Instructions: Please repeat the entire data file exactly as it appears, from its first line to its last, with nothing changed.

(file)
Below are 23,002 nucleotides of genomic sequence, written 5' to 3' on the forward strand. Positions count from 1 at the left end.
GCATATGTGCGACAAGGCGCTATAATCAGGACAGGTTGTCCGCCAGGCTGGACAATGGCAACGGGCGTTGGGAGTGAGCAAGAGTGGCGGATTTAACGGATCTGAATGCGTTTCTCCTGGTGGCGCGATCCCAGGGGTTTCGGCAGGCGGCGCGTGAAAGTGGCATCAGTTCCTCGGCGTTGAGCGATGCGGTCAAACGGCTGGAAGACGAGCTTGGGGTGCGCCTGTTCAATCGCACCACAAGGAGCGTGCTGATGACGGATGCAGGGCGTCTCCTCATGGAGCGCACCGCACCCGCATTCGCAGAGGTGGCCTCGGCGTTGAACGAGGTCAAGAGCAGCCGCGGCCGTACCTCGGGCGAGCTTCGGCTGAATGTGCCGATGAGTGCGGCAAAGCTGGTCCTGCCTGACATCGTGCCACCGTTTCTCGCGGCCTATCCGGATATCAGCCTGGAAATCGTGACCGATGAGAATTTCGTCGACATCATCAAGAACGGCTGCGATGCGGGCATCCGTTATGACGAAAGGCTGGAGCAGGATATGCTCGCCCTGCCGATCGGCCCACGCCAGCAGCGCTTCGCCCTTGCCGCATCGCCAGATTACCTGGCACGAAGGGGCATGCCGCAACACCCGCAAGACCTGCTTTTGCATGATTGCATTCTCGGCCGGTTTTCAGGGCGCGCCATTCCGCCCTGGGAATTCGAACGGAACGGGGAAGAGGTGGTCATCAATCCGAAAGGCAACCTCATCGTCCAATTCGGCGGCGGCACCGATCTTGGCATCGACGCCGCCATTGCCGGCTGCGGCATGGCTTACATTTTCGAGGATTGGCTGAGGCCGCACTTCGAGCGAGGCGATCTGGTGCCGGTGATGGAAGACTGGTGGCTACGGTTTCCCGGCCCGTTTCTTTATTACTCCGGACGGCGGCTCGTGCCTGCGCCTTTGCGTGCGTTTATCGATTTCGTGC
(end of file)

Below are 23,002 nucleotides of genomic sequence, written 5' to 3' on the forward strand. Positions count from 1 at the left end.
GCATATGTGCGACAAGGCGCTATAATCAGGACAGGTTGTCCGCCAGGCTGGACAATGGCAACGGGCGTTGGGAGTGAGCAAGAGTGGCGGATTTAACGGATCTGAATGCGTTTCTCCTGGTGGCGCGATCCCAGGGGTTTCGGCAGGCGGCGCGTGAAAGTGGCATCAGTTCCTCGGCGTTGAGCGATGCGGTCAAACGGCTGGAAGACGAGCTTGGGGTGCGCCTGTTCAATCGCACCACAAGGAGCGTGCTGATGACGGATGCAGGGCGTCTCCTCATGGAGCGCACCGCACCCGCATTCGCAGAGGTGGCCTCGGCGTTGAACGAGGTCAAGAGCAGCCGCGGCCGTACCTCGGGCGAGCTTCGGCTGAATGTGCCGATGAGTGCGGCAAAGCTGGTCCTGCCTGACATCGTGCCACCGTTTCTCGCGGCCTATCCGGATATCAGCCTGGAAATCGTGACCGATGAGAATTTCGTCGACATCATCAAGAACGGCTGCGATGCGGGCATCCGTTATGACGAAAGGCTGGAGCAGGATATGCTCGCCCTGCCGATCGGCCCACGCCAGCAGCGCTTCGCCCTTGCCGCATCGCCAGATTACCTGGCACGAAGGGGCATGCCGCAACACCCGCAAGACCTGCTTTTGCATGATTGCATTCTCGGCCGGTTTTCAGGGCGCGCCATTCCGCCCTGGGAATTCGAACGGAACGGGGAAGAGGTGGTCATCAATCCGAAAGGCAACCTCATCGTCCAATTCGGCGGCGGCACCGATCTTGGCATCGACGCCGCCATTGCCGGCTGCGGCATGGCTTACATTTTCGAGGATTGGCTGAGGCCGCACTTCGAGCGAGGCGATCTGGTGCCGGTGATGGAAGACTGGTGGCTACGGTTTCCCGGCCCGTTTCTTTATTACTCCGGACGGCGGCTCGTGCCTGCGCCTTTGCGTGCGTTTATCGATTTCGTGC